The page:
Monday, March 30, 2009
Taking A Break...At Disney!
Connor and I have been going to hyperbaric oxygen therapy at Dr. Miller's clinic for a couple of weeks now. We are going six days a week, twice a day, for an hour and a half each session. Connor has been a real trooper. He hasn't complained one time! The first day he was a little scared, but as soon as we got in, he realized it was ok and relaxed. He doesn't complain that we have to do nothing but drive back and forth and spend the entire day in the chamber. Since we decided to come here to Florida, I decided what a better way to reward Connor for his patience and good behavior than to take a day trip to Disney World!
For those of you who have read my blog before, know that we take a family trip every year to Disney World for Connor's birthday. I plan for MONTHS. I make meal reservations months in advance. I plan what order we are going to go on each ride. I plan, plan, plan.
When I decided to take just an overnight trip to Disney, I couldn't help but make breakfast reservations. I think it is essential to start a day at Disney with a full belly, gluten free, casein free, soy free...I made reservations at a fun character breakfast and Connor had a blast. It was such a great way to start the day. Since we didn't have anyone else with us this weekend we were free to run from ride to ride and not worry about anyone else. Connor is an adrenaline junky and loves the rides that go fast. We ran from fast ride to fast ride barely taking time to stop for a snack. I do know that if Connor doesn't stop and eat every 2-3 hours though, he will not last long behaviorally. I do have to get him to stop long enough to keep his blood sugar regulated.
The day went very smoothly. I have to say the key to success at Disney is not getting stressed. With the "autism pass" that Disney has, we are able to basically walk on to almost every ride. Even when it rained in the morning, Connor was a trooper and put on his poncho and kept on going. The only hitch in the day was lunch. I figured we would just go to one of the quick stop restaurants and grab a gluten free pizza with no cheese, or a hot dog with a gluten free bun, easy right? Not so much. I went to three quick stop restaurants that knew nothing about gluten free and offered to grill Connor a chicken breast. I said "No thank you, he can have a grilled chicken breast anywhere in the world. I want something special for him at Disney". I finally found a place that knew what they had that was gluten free right away. They were very nice and took the allergy very serious, but it takes 20-30 minutes of standing in the way at the pick up counter before our food was ready. Then when it was time to find a table, it was another stressful event to just find a table and two chairs. This experience reaffirmed my belief that a sit down meal at Disney is essential. It isn't any more expensive either. Our breakfast was the same price as our quick service meal, but the breakfast was relaxing and enjoyable. The lunch was stressful and frustrating.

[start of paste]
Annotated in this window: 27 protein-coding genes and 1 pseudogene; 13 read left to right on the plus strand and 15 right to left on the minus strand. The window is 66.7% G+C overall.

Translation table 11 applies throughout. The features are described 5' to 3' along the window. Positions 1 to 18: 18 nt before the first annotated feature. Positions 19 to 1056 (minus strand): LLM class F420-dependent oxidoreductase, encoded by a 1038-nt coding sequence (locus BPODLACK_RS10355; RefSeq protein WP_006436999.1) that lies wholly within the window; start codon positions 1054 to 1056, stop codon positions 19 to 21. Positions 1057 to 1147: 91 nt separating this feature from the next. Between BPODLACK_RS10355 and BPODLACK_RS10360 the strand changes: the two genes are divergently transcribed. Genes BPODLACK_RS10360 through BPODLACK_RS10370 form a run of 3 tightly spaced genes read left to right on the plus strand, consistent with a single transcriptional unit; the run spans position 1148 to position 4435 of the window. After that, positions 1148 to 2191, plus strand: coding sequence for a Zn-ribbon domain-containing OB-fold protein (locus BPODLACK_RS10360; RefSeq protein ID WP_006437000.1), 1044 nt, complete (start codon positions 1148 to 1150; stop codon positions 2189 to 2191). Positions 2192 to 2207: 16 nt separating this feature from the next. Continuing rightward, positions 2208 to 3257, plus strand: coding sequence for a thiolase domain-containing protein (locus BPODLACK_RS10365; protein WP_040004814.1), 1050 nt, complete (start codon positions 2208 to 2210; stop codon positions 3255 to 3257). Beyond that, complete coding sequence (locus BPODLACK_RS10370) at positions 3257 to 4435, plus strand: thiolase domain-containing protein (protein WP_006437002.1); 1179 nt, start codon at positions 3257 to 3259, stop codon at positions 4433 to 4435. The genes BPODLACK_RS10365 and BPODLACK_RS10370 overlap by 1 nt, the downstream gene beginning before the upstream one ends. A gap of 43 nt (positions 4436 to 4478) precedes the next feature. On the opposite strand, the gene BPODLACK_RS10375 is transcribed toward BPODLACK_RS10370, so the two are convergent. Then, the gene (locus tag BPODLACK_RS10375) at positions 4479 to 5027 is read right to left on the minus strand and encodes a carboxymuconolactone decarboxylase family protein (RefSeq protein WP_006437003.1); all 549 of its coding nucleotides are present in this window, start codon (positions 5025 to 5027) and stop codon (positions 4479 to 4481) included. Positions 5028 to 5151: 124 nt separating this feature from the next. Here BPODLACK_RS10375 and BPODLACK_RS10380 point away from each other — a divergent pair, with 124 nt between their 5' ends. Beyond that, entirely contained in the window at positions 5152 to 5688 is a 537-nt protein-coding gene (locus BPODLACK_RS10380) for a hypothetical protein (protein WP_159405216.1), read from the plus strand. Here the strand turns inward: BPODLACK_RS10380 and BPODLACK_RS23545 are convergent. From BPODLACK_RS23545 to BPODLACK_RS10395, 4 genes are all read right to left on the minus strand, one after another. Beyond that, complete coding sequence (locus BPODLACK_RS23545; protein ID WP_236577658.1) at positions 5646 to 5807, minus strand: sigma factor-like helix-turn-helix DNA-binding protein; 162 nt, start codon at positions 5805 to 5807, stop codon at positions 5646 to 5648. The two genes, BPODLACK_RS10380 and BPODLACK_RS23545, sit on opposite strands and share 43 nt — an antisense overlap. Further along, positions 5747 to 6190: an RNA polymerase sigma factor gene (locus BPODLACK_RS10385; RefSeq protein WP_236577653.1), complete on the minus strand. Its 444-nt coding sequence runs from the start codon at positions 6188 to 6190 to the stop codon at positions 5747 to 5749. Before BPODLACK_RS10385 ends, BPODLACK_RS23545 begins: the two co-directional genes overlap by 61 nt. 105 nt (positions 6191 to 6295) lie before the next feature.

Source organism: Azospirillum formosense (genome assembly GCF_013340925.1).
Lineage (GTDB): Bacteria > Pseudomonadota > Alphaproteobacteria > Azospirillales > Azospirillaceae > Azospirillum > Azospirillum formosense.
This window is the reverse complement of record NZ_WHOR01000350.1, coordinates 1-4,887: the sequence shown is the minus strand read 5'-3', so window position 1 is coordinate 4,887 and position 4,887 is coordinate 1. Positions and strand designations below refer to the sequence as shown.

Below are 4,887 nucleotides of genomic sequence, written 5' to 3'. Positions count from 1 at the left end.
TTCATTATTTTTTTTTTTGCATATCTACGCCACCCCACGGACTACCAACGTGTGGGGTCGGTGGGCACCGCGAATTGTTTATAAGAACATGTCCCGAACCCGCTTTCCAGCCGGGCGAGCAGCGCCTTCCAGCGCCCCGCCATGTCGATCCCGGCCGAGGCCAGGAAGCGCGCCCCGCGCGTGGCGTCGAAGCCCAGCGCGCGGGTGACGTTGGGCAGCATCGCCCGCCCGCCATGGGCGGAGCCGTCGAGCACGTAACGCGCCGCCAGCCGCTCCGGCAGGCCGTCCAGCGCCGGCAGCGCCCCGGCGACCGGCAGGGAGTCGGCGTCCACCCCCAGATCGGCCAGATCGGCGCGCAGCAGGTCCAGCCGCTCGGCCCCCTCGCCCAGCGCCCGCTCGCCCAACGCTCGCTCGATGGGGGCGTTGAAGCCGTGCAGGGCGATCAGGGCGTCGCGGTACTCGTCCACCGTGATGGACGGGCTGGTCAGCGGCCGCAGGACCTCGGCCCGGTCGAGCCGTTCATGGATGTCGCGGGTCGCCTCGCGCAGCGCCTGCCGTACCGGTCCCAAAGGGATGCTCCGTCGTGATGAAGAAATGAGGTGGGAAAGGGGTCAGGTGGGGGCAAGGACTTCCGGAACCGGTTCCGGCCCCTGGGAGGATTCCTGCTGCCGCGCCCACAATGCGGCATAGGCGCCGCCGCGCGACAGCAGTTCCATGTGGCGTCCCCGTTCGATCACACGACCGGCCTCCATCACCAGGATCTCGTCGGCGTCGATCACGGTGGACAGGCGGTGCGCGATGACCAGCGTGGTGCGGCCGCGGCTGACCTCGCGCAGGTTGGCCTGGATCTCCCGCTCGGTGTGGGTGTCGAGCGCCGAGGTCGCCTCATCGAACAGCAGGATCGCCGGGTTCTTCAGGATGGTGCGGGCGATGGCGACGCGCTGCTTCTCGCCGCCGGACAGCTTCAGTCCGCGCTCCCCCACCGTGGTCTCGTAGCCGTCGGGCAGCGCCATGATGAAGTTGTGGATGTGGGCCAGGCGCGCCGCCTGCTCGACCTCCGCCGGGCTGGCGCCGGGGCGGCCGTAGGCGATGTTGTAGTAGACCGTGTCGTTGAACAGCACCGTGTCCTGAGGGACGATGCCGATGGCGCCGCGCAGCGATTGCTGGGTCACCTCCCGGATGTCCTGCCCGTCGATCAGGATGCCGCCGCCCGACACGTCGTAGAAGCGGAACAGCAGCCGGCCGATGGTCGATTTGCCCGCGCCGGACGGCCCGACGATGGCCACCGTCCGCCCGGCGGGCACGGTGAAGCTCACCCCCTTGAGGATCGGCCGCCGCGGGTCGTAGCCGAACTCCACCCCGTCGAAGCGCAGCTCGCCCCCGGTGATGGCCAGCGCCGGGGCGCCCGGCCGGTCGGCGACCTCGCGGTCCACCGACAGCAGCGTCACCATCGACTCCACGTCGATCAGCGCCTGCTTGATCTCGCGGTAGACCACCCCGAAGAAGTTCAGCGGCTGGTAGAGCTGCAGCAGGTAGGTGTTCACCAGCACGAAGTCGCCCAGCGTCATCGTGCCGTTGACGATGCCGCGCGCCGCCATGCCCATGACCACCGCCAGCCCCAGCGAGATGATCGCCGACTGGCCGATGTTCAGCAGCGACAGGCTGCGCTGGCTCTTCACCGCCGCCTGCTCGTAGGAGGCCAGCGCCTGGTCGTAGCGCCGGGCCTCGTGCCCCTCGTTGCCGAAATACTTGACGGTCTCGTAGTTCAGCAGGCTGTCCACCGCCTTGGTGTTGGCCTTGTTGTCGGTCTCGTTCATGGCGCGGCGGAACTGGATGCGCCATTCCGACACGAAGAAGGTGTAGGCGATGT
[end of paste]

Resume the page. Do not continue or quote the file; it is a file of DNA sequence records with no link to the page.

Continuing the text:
People ask me all the time why we are such big Disney World people. I have to say, when you spend every day of your child's life trying to get the world to accept their differences, while striving to heal their little bodies, it is nice to go to a "magical place" where their differences are excepted and they are treated as special, in a good way. They have food that they can eat, just like everyone. They get a special pass that allows them to skip the lines and ride all the rides they want. When you see your child's face light up when they see the castle or when they recognize a song from a movie they know, it is worth anything in the world. Connor even went on a ride this time that he could never have gone on before. They have a ride in the Magic Kingdom, in Tomorrowland, called "Stitch's Great Escape". The ride is a nightmare for kids with autism. The ride is loud and has bright flashing lights, weird smells, weird noises, just weird and crazy in general. I hated the ride. Connor liked it.
At the end of the day, going to Disney just for the day was very rewarding for Connor. He had a blast. He ate "normal" food, rode awesome rides, and got to experience the "magic" of Disney. Aside from a few kinks (rain, lunch stress) it was a very successful day. I highly recommend going to Disney and allowing your child, and you to feel like your child's issues and the difficulties of life are put on hold, if only for the day...